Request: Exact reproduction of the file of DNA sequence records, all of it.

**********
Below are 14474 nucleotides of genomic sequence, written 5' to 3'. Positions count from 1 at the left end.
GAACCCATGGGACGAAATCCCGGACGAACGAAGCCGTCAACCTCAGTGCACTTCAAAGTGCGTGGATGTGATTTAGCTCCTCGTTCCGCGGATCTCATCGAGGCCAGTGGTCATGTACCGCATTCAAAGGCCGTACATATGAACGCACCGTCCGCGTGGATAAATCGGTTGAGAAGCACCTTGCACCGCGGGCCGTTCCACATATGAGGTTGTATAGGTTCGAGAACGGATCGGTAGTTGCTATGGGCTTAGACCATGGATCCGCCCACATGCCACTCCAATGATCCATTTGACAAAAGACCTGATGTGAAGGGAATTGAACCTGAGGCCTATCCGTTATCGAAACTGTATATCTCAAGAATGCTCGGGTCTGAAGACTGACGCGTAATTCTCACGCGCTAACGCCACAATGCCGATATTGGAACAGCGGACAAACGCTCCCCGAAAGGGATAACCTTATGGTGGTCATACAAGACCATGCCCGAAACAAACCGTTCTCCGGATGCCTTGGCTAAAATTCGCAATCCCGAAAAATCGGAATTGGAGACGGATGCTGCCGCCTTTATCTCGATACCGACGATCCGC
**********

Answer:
Below are 14474 nucleotides of genomic sequence, written 5' to 3'. Positions count from 1 at the left end.
GAACCCATGGGACGAAATCCCGGACGAACGAAGCCGTCAACCTCAGTGCACTTCAAAGTGCGTGGATGTGATTTAGCTCCTCGTTCCGCGGATCTCATCGAGGCCAGTGGTCATGTACCGCATTCAAAGGCCGTACATATGAACGCACCGTCCGCGTGGATAAATCGGTTGAGAAGCACCTTGCACCGCGGGCCGTTCCACATATGAGGTTGTATAGGTTCGAGAACGGATCGGTAGTTGCTATGGGCTTAGACCATGGATCCGCCCACATGCCACTCCAATGATCCATTTGACAAAAGACCTGATGTGAAGGGAATTGAACCTGAGGCCTATCCGTTATCGAAACTGTATATCTCAAGAATGCTCGGGTCTGAAGACTGACGCGTAATTCTCACGCGCTAACGCCACAATGCCGATATTGGAACAGCGGACAAACGCTCCCCGAAAGGGATAACCTTATGGTGGTCATACAAGACCATGCCCGAAACAAACCGTTCTCCGGATGCCTTGGCTAAAATTCGCAATCCCGAAAAATCGGAATTGGAGACGGATGCTGCCGCCTTTATCTCGATACCGACGATCCGC